Weighted Shortest Job First

Weighted Shortest Job First or ‘WSJF’ is a measurement to facilitate objective decision-making. It helps Product Owners, Product Managers and Portfolio Management to prioritize the work which delivers the highest value in the shortest amount of time. This method was first mentioned in Donald G. Reinertsen’s Principles of Product Development Flow book.

In agile way of working one of the most important principles is to “take an economic view”. This means that, in order for us to take decisions that will help to improve value and quality delivery in the shortest sustainable lead time, we need to have a better understanding of the economics supporting our system and that our choices are made from this economic context.

If we want to be able to take objective and fact-based decisions, we need to rely on quantitative data. In addition, we should not only look at the value expected but also at other components such as time criticality, risk reduction, opportunity enablement and the size of the job. Having a clearer understanding of the different elements involved, and reviewing these from an economic context, allows for more reliable and sustainable decision making. Having a shared framework for prioritization also allows for decentralized decision-making. Lengthy queues are the biggest cause for delays. Managing queues and optimizing the flow of work is crucial to reduce delays and increase value delivery and revenues. The key to manage those queues is to measure the value delivered, Cost of Delay, against the cost in terms of effort.

WSJF used correctly  will help to prioritize the most valuable work in the shortest sustainable lead time and thus to queue work in the most optimal way.

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User/Business value:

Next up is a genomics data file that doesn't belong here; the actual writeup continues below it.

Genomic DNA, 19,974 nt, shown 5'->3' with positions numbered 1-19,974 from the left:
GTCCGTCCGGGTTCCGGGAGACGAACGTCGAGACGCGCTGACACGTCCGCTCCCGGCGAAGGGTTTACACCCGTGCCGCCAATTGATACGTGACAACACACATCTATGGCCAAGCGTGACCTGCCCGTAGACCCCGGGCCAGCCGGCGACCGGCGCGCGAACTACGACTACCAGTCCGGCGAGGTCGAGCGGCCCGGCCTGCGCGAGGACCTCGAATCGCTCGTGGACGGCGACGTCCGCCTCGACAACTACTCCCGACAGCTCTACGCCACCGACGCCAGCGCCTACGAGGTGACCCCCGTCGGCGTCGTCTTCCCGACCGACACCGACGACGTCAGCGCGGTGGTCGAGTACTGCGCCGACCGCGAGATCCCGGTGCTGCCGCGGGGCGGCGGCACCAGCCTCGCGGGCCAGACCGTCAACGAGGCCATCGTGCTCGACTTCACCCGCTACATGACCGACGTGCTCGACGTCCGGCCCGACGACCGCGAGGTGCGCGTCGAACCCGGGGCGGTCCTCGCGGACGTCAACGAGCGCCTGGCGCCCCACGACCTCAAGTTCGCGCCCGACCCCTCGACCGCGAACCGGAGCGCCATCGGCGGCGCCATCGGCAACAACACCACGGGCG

• Relative value to customers or business
  • What is the added value to our (end-)users?
  • How does the solution impact user satisfaction?
  • What is the expected revenue?

Time criticality:

  • Relative urgency
  • Is there a fixed deadline?
  • How does value change over time?
  • Will our (end-) users wait for us or move to competition?

Risk reduction and Opportunity enablement:

  • Relative value to customers or business
  • What is the added value to our (end-)users?
  • How does the solution impact user satisfaction?
  • What is the expected revenue?

To determine the values of these elements we use the values of the modified Fibonacci scale: 1, 2, 3, 5, 8, 13, 20, 40, 100. The reason for using these values is that they allow relative estimation. Especially early on in the process we have little information on the work to be done to exactly determine the absolute values. Not to mention that this would require a lot of analysis and therefore time. What we do know early upfront is how we can compare different types of work to each other in terms of impact on User Value or Business Value. We don’t know the exact impact on user value, but comparing epic A with epic B, we can for example agree that epic B will impact user value by three times more than epic A.

References

  • Reinertsen, D. (2009). The principles of product development flow. Redondo Beach,Calif.: Celeritas Publishing.
  • Scaledagileframework.com. (2019). WSJF – Scaled Agile Framework. [online] Available at: https://www.scaledagileframework.com/wsjf/ [Accessed 10 Oct. 2018].